Solicitor in the police law department at Bhatt Murphy, London

Who? Sophie Naftalin, a solicitor in the police law department at Bhatt Murphy, London.  

Why is she in the news? Represents the family of Linah Keza, a victim of domestic abuse, who was stabbed to death by her ex-partner days after she made numerous calls to the police. Earlier this month a misconduct panel found that three officers breached standards of professional behaviour before Linah’s death.

Thoughts on the case: ‘In the week before her death, Linah had repeatedly sought the protection of the police from her ex-partner, who was stalking her. Officers failed to assess or address the risk Linah faced; most obviously by not circulating him as wanted for arrest. Two days later, he murdered her. It is scandalous that the police failings in Linah’s case are commonplace. Though policies on domestic abuse and risk assessment are improving, those policies only serve a purpose if they are put into practice by officers on the ground. Time and time again we are seeing a failure to adequately assess risk or pick up on red flags.’  

In a statement, Metropolitan Police commander Catherine Roper said: ‘It is clear that these officers could and should have done more to protect Miss Keza from her abusive partner, and on behalf of the Metropolitan Police Service I would like to apologise to her family for the failings that have been highlighted during the Independent Office for Police Conduct investigation, and misconduct hearings. We always look to learn from mistakes made during investigations.’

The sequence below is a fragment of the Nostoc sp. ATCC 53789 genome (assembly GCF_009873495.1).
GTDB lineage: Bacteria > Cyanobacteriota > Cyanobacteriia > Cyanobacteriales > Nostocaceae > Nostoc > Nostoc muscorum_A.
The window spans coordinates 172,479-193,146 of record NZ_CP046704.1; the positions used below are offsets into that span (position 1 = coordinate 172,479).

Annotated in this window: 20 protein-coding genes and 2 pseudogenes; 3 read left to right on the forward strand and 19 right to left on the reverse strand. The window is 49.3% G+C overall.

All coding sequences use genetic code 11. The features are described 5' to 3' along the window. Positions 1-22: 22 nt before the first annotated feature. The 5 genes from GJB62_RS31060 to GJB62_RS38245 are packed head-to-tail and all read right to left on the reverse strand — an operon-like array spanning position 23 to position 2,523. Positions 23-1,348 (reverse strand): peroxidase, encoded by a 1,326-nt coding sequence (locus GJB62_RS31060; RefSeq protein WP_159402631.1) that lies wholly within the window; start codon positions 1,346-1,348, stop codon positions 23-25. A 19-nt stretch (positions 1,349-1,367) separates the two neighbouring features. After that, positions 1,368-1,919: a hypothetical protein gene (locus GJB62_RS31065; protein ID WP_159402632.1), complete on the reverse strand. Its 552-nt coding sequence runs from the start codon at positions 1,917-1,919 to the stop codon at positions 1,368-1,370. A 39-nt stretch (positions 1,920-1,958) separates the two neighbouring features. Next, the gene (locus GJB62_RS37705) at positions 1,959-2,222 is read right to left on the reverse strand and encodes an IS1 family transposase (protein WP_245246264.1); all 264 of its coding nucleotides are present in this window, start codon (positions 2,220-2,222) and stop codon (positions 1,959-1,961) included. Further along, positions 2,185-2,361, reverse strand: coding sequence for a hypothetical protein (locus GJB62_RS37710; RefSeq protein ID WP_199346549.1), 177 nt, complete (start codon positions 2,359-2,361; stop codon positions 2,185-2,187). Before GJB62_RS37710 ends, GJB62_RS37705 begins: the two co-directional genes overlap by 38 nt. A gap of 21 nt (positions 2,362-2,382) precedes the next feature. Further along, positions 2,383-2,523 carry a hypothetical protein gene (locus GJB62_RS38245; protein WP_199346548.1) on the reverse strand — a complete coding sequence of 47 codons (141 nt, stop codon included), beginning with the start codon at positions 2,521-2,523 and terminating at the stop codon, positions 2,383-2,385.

Dealing with the media: ‘Linah’s family want her life and death to be more than another depressing statistic. They want her story to be told and barriers that she may have faced as a BME woman to be identified. They hope that her avoidable death results in change. The law can go some way to achieving those aims, but media coverage of the case has been essential in opening up Linah’s case to the public with a view to magnifying its impact on policy and practice.’ 

Why become a lawyer? ‘To use the law as a tool to achieve social justice. While I am no longer sure that it is possible to achieve “justice” through the work I do, I nevertheless feel privileged to be able to accompany my clients on their very personal journeys seeking answers and accountability from the police and other state bodies.’ 

Career high: ‘In addition to Linah’s case, in the last two months I have represented families in two domestic homicide inquests (Donna Williamson and Anne-Marie Nield) both of which concluded with critical narratives and prevention of future death reports addressing failures in how police officers deal with domestic abuse.